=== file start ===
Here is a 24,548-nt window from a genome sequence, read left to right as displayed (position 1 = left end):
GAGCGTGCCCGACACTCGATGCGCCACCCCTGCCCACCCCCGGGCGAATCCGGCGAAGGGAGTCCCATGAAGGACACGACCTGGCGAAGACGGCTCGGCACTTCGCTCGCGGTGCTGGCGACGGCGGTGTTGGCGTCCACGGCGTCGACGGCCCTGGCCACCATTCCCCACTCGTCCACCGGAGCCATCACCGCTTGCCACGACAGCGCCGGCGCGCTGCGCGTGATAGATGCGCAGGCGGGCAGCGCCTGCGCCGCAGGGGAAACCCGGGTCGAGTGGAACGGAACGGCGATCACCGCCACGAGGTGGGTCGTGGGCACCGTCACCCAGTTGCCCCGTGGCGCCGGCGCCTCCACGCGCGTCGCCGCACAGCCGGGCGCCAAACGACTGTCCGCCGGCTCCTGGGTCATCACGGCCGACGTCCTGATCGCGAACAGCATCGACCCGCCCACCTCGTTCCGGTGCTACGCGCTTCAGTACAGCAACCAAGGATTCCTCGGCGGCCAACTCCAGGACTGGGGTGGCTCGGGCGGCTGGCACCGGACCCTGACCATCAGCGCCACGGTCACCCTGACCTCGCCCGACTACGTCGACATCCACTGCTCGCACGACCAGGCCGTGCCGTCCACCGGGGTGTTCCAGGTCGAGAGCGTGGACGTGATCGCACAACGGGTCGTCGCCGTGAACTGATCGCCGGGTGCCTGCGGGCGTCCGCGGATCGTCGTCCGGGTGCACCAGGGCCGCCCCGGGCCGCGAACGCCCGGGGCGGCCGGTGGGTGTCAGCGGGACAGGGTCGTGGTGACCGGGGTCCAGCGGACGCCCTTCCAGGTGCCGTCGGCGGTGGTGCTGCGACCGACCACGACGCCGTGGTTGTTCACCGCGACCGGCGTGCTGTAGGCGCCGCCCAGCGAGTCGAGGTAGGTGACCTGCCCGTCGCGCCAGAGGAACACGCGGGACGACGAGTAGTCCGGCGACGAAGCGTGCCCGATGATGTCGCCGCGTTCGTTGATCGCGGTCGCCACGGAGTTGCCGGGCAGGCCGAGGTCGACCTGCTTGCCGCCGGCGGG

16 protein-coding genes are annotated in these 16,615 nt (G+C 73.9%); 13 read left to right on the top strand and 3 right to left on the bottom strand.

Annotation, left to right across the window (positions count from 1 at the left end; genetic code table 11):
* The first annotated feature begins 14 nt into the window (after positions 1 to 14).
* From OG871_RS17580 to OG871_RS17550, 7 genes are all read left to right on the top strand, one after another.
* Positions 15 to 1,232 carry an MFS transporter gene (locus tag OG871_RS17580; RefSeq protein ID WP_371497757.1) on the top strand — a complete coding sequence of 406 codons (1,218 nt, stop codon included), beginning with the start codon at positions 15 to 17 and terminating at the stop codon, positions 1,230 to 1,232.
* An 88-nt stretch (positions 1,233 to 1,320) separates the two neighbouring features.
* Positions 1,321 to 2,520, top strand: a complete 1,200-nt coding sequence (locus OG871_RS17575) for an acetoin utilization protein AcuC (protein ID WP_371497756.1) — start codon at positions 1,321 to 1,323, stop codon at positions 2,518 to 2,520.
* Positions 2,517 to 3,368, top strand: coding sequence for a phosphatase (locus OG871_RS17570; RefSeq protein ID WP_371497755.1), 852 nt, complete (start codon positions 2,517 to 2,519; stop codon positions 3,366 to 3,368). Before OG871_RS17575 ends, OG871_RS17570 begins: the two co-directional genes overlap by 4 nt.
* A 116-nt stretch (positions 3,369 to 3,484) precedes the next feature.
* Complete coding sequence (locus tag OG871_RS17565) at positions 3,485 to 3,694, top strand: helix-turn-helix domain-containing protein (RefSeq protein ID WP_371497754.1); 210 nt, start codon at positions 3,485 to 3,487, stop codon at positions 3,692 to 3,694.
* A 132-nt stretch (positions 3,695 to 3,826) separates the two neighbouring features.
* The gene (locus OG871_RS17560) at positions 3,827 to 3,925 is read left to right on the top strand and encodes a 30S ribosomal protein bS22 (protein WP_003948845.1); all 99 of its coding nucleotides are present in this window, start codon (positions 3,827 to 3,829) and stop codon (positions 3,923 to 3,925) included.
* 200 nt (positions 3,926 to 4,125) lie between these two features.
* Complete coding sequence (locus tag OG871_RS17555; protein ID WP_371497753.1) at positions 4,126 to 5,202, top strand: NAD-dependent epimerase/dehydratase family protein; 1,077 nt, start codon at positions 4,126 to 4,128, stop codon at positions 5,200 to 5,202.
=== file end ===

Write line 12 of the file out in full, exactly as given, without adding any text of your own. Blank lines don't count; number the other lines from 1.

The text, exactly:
* Complete coding sequence (locus tag OG871_RS17565) at positions 3,485 to 3,694, top strand: helix-turn-helix domain-containing protein (RefSeq protein ID WP_371497754.1); 210 nt, start codon at positions 3,485 to 3,487, stop codon at positions 3,692 to 3,694.